With careful maintenance and regular repair, both uPVC and metal guttering should last for many years. If you have inherited badly maintained gutters from the previous home owner, or if your previously well looked after guttering has somehow been damaged, you may be considering replacing some or all of this important rainwater drainage component. This guide will walk you through each step of how to fit guttering on your house.
Step 1 – Preparation
If you have the old guttering, you can measure this once it has been removed, to give you the total length of the new guttering you need to buy. If there is no guttering at all on the house, measure the length of the fascia boards, onto which the gutter brackets will be attached. If the fascia boards are wooden, this is a good chance to check they are in good condition, and perhaps even give them a coat of exterior-grade paint.
Buy guttering which is approximately the same size as that which it is replacing. Standard size for guttering is 112mm half-round. If you live in a particularly wet area of the country, or if your house has a large roof area, you might consider buying slightly larger sized guttering to cope with the increased rainfall. Whichever type of guttering you buy (steel, uPVC, aluminium, etc.,) it can be fitted using the method explained here.
Step 2 – Fitting Gutter Brackets
You should start fitting the guttering with the section which attaches to the downpipe (and which has the downpipe outlet), as the position of the downpipe cannot really move too much if it is to remain over the ground-level drain. All of the other section of guttering can be adjusted to accommodate this first section easily.
Fit the first bracket near the top of the fascia board, no more than 50mm (5cm) below the level of the roof tiles. If your guttering uses a short, separate outlet section, rather than having an outlet at the end of a run, position this directly over the ground-level drain using a plumb line. Attach this to the fascia over the drain using two brackets or integrated fixing points.
Now fit a bracket at the opposite end of the run, trying to ensure that it is higher up the fascia than the bracket at the other end of the run (where the outlet is). This is to ensure that there is a fall over the length of the guttering towards the downpipe. To check, tie a string to the lowest point of the bracket, stretch it to the first bracket and tie it on. Using a spirit level, check there is a fall in the right direction. If not, move either one of the brackets up or down. You should aim for a fall of about 10mm every 6000mm (1cm every 6m).
You can now use the string as a guide to fit brackets all along the run, at intervals of no more than 1000mm (1m). Work out where any joints will occur and make sure that there is a bracket no more than 150mm away.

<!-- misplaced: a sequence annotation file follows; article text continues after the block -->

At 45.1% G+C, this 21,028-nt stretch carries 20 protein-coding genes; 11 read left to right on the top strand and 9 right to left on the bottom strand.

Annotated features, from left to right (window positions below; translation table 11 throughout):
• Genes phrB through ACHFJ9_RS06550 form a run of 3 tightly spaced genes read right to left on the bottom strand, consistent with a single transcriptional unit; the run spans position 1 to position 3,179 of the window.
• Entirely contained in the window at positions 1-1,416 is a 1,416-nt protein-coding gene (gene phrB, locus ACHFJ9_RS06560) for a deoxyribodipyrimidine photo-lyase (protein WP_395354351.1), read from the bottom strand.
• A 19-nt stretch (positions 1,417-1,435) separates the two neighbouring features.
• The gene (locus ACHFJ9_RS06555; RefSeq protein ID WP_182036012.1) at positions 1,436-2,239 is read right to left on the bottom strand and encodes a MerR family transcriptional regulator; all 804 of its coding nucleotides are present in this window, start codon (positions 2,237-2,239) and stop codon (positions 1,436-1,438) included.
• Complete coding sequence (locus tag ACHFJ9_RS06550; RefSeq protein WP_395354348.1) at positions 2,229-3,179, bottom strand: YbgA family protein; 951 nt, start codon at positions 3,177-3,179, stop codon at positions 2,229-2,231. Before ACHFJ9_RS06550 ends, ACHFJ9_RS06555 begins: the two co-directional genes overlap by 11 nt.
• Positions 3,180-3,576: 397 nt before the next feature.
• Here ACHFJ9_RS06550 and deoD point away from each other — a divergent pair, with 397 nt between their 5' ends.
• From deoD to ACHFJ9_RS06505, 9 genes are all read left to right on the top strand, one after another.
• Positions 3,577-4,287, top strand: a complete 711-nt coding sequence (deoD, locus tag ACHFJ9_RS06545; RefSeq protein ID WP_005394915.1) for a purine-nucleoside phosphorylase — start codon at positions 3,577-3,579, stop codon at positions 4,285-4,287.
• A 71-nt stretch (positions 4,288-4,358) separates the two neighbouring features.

Step 3 – Fitting the Guttering
Starting with the section with the outlet, fit a stop-end if required and then clip the guttering into the first bracket. If you are struggling to get the gutter to clip in, try tilting it under the back clip first, and then straighten it up into the front clip. When this first section is firmly clipped into place, fit a union piece (joint between two sections of gutter) and screw it into the fascia if possible.
Fit the next length of guttering into the union piece, and then continue to clip it into the brackets. Repeat this process until you reach the end of the run. Trim the last length of guttering to fit, attach a stop-end and do a final check to ensure all joints and brackets are secure. If you are intending to have the gutter turn the corner of the roof and continue along the next run, it is a good idea to leave extra length on the end, and then fit the corner piece after the adjoining run has been fitted.
Step 4 – Testing the Guttering
Before you pack away your tools, it is good idea to test the gutter for leaks or ponding (where water gathers at low points). Fill a small bucket or a large bottle with water and pour it onto the roof above the gutter. This allows you to check that it is positioned correctly on the fascia. As the water runs along the gutter, watch carefully for leaks. When the water has drained away through the outlet, check along the length of the gutter for excessive ponding.
Hopefully you will encounter no problems, but if you do, adjust the guttering accordingly. Ponding can often be countered by simply raising one or two brackets a few millimetres. Leaks may simply be a case of a section of guttering not being pushed firmly enough into a union piece.
- Be aware that plastic and uPVC guttering will expand in hot weather and contract in cold weather. Always make sure that you take notice of the depth marks on the gutter fittings (joints, etc.,) as these are designed to allow for this movement.
- It is a good idea to add a bead of silicone lubricant to union pieces and stop-ends before pushing them onto the end of the guttering. This will not only make fitting the sections together easier, but will also help to improve performance of the gutter.